Monday, November 3, 2008

Common forests: rediscovering a good idea

An article in Northern Woodlands Magazine entitled, A Forest for Every Town, talks about the Vermont Town Forest Program, which aims to ensure common forestlands for municipalities in Vermont. The program's idea has grown, in part, out of movements, such as the slow food movement, that strive to use local products. It sounds like the program is quite successful so far. From the article:

Hinesburg’s forests exemplify town forest potential. They have recreation: world-class mountain biking trails, along with skiing, hiking, and horseback riding. They also serve as outdoor classrooms, both for local teachers and for the University of Vermont, whose students have conducted dozens of projects there.

And the older forest also has active forest management: one recent harvest took out white ash, which was then milled and kiln-dried locally and installed to replace the floor of the Hinesburg Town Hall, which had been sanded so many times that the tongue of each tongue-and-groove board was exposed. All this at a total cost of $2.48 per square foot, about what you’d pay commercially.

The great thing is, Hinesburg is only one of many Vermont communities with town forests. Some towns have had forests for years, while others are just now acquiring them – a task made easier by the assistance provided by the Vermont Town Forest Project and the federal Community Forest and Open Space Conservation Program, which will provide 50-50 matching grants for towns to acquire town forests.

It's encouraging to see support for this project at local, state, and even federal levels. This kind of institutional networking is woefully lacking in Japan, making it hard to institute programs like this. It's a shame, because there is a lot of forestland out there that could be put to good use by local communities; and there are local communities that are struggling to survive. Seems a perfect match.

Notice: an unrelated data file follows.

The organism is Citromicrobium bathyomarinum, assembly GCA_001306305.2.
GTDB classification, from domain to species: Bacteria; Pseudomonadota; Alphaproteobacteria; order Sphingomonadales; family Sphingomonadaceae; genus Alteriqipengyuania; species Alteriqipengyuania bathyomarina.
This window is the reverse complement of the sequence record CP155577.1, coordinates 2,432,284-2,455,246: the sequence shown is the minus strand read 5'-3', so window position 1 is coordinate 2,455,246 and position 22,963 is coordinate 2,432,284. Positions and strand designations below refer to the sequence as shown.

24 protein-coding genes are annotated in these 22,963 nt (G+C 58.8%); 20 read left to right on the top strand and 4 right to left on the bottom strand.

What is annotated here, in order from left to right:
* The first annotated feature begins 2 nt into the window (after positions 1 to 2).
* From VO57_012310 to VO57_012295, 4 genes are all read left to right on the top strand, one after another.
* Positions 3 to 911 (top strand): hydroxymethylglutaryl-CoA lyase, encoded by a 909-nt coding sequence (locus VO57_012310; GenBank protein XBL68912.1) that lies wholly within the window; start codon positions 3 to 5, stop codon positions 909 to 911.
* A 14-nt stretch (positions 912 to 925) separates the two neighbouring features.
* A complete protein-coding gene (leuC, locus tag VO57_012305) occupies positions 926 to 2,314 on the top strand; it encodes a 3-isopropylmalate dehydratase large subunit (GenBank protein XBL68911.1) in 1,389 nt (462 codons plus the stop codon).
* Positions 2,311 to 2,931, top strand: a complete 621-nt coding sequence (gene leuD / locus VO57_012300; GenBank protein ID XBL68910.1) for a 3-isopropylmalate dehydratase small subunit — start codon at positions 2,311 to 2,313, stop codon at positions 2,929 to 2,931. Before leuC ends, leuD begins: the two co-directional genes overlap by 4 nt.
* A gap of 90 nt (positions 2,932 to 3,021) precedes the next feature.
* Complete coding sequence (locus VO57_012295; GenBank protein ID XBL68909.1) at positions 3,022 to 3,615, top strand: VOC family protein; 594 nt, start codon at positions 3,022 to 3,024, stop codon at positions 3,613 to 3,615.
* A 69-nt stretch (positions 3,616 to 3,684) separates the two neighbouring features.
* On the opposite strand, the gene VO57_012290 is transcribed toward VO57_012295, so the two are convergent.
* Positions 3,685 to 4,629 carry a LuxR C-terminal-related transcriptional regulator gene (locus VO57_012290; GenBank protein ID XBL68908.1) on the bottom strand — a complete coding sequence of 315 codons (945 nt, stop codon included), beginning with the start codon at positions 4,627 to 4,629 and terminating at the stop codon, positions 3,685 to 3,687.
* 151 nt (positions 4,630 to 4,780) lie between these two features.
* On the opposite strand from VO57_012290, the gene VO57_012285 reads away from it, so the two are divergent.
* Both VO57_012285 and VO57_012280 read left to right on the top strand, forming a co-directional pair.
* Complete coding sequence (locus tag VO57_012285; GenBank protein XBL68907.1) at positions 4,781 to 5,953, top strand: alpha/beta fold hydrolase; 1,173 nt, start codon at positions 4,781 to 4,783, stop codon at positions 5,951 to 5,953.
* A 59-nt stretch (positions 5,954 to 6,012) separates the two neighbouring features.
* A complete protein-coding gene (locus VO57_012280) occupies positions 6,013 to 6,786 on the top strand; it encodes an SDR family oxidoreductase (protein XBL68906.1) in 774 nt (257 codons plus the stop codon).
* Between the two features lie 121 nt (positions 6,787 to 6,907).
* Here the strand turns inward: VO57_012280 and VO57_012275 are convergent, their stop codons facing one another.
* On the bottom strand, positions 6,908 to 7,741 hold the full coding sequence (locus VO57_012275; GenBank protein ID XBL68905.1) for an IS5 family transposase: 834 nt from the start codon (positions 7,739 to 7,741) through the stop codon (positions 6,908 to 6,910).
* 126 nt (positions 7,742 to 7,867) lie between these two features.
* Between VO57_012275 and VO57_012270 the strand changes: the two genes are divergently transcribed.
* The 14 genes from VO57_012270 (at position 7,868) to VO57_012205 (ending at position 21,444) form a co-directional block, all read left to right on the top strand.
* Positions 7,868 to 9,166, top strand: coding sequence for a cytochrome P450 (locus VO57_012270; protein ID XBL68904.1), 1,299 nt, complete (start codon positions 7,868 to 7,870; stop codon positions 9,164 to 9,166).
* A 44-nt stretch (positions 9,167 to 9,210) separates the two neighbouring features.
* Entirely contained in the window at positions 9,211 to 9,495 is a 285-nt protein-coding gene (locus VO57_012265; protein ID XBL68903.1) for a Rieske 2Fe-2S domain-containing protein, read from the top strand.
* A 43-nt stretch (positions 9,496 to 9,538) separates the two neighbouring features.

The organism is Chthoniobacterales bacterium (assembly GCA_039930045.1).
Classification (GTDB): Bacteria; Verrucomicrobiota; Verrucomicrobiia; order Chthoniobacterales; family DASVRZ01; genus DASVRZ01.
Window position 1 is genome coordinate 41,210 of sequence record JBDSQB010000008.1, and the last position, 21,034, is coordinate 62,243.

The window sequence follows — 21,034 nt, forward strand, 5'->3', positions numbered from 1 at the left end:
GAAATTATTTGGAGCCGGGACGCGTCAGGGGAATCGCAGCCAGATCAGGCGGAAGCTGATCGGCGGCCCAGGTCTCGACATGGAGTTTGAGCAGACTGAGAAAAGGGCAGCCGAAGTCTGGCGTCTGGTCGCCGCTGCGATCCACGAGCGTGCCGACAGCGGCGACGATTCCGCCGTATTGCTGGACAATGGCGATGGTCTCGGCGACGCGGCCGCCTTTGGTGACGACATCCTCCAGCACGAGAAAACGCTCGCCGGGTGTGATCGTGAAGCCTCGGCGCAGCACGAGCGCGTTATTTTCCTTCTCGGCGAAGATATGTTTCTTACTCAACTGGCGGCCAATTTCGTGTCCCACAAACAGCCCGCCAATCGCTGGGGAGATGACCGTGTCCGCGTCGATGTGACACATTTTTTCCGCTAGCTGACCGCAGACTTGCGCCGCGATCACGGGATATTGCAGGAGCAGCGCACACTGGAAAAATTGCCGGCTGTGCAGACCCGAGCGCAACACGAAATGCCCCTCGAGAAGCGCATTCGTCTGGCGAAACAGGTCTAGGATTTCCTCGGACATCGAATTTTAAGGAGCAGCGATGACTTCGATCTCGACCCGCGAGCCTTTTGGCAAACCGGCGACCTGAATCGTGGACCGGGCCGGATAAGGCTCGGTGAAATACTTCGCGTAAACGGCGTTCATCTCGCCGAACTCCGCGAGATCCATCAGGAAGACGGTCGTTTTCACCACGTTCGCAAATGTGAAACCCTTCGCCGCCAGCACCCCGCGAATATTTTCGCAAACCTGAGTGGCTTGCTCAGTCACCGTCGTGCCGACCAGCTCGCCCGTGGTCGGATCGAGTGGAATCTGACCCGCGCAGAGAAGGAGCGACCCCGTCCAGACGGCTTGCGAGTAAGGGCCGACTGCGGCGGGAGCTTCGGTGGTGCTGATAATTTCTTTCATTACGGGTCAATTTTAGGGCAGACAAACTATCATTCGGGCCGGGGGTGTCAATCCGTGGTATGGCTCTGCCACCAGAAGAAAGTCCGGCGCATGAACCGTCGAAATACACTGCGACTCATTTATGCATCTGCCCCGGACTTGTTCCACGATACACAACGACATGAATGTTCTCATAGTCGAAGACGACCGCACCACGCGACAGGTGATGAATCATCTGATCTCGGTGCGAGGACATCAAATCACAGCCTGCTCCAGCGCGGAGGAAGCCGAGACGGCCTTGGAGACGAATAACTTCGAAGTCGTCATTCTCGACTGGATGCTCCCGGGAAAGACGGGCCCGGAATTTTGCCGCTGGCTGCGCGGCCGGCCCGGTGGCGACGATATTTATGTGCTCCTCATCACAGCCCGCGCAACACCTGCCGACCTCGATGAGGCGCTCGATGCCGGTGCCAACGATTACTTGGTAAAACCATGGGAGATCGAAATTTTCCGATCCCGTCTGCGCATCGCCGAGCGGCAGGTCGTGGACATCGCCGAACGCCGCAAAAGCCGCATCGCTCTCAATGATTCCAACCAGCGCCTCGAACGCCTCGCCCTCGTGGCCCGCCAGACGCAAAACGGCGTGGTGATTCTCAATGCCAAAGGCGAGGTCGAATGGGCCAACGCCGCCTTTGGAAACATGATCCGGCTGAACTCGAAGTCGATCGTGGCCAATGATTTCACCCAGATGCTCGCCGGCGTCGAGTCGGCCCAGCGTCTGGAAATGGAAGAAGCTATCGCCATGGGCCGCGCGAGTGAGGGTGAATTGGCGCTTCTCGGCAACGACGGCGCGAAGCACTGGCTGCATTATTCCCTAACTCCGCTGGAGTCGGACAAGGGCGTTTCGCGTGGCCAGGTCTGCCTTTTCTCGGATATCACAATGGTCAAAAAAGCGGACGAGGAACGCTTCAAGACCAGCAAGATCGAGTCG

Otaki has about 2,600 hectares of common forest, which, ecologically speaking, is some of the best in the area with a diversity of both broadleaf and pine varities (there are, however, some large tracts of karamatsu, which is not uncommon in Nagano). Residents of Otaki struggle, however, with the management of these forests and so many of them are becoming overgrown to the point of being a nuisance.

There's a need in Japanese society for greater recognition of the value these forestlands have and for more support to maintain forest communities. A "forest for every town" is a wonderful ideal to shoot for.


Carmelo Cannarella said...

This is a good idea and a positive example to imitate.

KenElwood said...

Excellent Idea. It just might:

A.create (better lifeway) in the communities
B.promote entrepreneurship
C.increase the value of forestry work
D.encourage young people to stay in the region
E.ensure fairer distribution of the profits generated by the development of various forest resources.

Ever read Alan Booth's 'Looking for the Lost'? Quoting him from p.79:

"The wholesale exodus from the rural areas to the industrial cities — the most damaging and intractable of the social upheavals that affluence, or the search for it, continues to wreck Japan — has meant that countrymen looking for work do not nowadays go into the hills where they once went, to collect mushrooms or burn charcoal, and so they do not need the steep, staright tracks. Instead they pile their families into trains and buses and go to Tokyo or Osaka or their environs, where about forty percent of nation`s working people now cram themselves into tiny two or three-room apartments that will never belong to them because the cost of the land would plunge them into debt for two generations, and maintain, for the sake of government surveys about `lifestysle,` that they are `middle-class."

And Wendell Berry:

"As local community decays along with local economy, a vast amnesia settles over the countryside. As the exposed and disregarded soil departs with the rains, so local knowledge and local memory move away to the cities, or are forgotten under the influence of homogenized salestalk, entertainment, and education. This loss of local knowledge and local memory – that is, of local culture – has been ignored, or written off as one of the cheaper “prices of progress”, or made the business of folklorists."


Taintus said...

Thanks for the comment Ken.
I'm not familiar with Booth's book, so I'll check it out.
A wonderful Berry quote as well.